St Mary's to accept men

January 16, 2004

The last female-only college outside Oxbridge will accept men from next year in a move described by its principal as "sad and historic".

Durham University said the decision to admit men to St Mary's College had been taken by the governing council after an analysis of its dwindling market share.

Despite strenuous efforts to attract students, the demand for places at the college, which overlooks Durham Cathedral, has remained small, against a background of rising applications to the university.

This year, only 194 of the 20,000 applicants specifying a first-choice college selected St Mary's.

College principal Jenny Hobbs said she accepted that the market for female-only colleges was no longer viable.

She said: "We can't keep on offering something that only a minority of students wants, and I accept the university's decision.

"But I am saddened and concerned about the issue of looking after the interests of an important minority of students who for different reasons - some religious, some cultural - have sought out a single-sex college. They will have nowhere to go."

Ms Hobbs said St Mary's, which houses 700 students, attracted a high proportion of students from ethnic minorities.

She said that the university had agreed to continue to offer areas of single-sex accommodation, which was an important concession.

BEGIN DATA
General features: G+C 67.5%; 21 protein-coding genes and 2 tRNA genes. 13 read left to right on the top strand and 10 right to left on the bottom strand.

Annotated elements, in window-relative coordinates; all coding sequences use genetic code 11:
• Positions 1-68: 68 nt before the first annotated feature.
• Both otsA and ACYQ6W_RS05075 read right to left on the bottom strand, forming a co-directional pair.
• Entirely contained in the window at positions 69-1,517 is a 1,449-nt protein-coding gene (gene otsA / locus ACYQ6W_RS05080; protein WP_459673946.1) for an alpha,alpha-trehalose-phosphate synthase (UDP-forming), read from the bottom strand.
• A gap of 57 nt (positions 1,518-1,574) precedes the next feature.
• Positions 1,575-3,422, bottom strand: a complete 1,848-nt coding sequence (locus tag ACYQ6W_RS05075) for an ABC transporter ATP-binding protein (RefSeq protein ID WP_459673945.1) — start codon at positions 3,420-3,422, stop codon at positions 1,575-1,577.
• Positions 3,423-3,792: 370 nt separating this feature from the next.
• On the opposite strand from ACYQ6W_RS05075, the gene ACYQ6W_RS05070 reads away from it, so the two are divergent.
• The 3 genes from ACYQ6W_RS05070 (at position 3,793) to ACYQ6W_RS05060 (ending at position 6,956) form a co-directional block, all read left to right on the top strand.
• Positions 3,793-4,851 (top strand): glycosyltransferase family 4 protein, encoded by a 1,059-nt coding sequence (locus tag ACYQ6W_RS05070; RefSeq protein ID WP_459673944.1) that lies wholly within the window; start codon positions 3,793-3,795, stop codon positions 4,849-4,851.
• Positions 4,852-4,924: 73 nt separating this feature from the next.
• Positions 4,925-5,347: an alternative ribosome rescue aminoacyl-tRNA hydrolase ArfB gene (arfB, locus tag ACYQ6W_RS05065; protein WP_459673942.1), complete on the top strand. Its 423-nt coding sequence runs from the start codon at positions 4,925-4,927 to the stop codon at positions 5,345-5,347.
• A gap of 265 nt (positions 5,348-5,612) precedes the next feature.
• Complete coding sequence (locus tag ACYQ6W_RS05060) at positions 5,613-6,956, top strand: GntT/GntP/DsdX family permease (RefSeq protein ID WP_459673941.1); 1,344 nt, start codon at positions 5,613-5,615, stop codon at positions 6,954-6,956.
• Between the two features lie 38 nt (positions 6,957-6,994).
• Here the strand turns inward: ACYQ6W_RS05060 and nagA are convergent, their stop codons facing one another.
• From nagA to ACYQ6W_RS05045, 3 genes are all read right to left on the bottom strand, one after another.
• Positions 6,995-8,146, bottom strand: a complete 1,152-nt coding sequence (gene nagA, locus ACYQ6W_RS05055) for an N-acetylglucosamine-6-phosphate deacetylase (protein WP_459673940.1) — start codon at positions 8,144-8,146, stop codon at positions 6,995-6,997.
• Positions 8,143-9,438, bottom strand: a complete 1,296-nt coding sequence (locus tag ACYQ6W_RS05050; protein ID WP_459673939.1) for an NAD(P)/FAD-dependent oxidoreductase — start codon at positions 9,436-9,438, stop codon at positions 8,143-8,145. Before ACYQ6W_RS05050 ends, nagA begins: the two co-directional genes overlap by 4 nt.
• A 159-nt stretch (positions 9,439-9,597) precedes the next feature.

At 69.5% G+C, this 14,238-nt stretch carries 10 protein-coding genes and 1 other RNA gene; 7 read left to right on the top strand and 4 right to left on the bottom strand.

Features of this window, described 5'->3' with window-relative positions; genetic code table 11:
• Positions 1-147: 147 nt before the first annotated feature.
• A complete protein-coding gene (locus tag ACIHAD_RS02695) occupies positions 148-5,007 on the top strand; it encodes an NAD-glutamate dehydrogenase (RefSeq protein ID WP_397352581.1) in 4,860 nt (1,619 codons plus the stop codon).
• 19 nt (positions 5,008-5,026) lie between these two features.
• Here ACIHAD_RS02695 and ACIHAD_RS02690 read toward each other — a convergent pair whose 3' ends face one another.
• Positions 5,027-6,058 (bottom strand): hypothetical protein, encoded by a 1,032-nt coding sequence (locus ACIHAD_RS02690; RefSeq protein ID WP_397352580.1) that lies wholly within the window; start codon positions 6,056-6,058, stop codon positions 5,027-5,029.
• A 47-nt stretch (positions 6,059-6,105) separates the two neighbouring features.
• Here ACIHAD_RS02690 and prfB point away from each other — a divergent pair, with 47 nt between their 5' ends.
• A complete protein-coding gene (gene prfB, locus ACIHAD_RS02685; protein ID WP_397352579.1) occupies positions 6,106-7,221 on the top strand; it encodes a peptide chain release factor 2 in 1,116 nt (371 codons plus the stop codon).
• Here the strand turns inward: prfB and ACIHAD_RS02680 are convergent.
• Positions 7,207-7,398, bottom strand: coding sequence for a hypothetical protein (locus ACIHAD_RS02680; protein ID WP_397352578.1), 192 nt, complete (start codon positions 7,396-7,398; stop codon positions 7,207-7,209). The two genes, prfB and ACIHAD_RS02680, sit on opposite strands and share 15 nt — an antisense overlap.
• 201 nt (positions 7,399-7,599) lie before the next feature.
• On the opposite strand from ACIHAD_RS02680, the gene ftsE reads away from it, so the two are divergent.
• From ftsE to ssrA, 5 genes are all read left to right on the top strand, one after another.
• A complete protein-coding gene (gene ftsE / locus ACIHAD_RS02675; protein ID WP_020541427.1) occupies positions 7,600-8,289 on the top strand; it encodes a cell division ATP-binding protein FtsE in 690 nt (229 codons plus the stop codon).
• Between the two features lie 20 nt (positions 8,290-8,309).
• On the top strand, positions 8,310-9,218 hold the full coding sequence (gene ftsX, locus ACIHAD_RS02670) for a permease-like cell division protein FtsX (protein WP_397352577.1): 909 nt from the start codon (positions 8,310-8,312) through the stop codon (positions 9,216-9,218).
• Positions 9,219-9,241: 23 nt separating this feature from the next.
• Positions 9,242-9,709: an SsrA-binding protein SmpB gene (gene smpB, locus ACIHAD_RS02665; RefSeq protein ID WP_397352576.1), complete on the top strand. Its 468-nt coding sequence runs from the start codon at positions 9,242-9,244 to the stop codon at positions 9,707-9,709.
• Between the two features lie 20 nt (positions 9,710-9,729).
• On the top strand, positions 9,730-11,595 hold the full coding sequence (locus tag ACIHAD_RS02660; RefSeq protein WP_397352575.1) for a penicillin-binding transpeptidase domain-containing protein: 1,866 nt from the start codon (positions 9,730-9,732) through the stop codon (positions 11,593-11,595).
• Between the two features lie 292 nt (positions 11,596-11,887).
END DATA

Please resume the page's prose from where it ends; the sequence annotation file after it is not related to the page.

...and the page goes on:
But she added: "I can't help feeling that as long as there is a glass ceiling, we will need women's colleges, so now we have to find a way of creating opportunities for women seeking leadership roles."

Sir Kenneth Calman, vice-chancellor of Durham, said the university recognised the strengths of St Mary's active student community and its broad range of backgrounds.

"These are the qualities we wish to build on to provide an even-stronger student experience to the growing number of applicants to the university in the future," he said.

"We believe the time is now right to open up the college to both men and women."

A referendum within the college found more than 60 per cent of students were in favour of admitting men.

Haley O'Connor, president of St Mary's junior common room, said that the college's segregated ethos no longer fitted the modern world.

"There has been a perception that the college is a second-rate choice, a kind of nunnery on a hill, but this is completely misguided and it can be a very positive place to study," she said.

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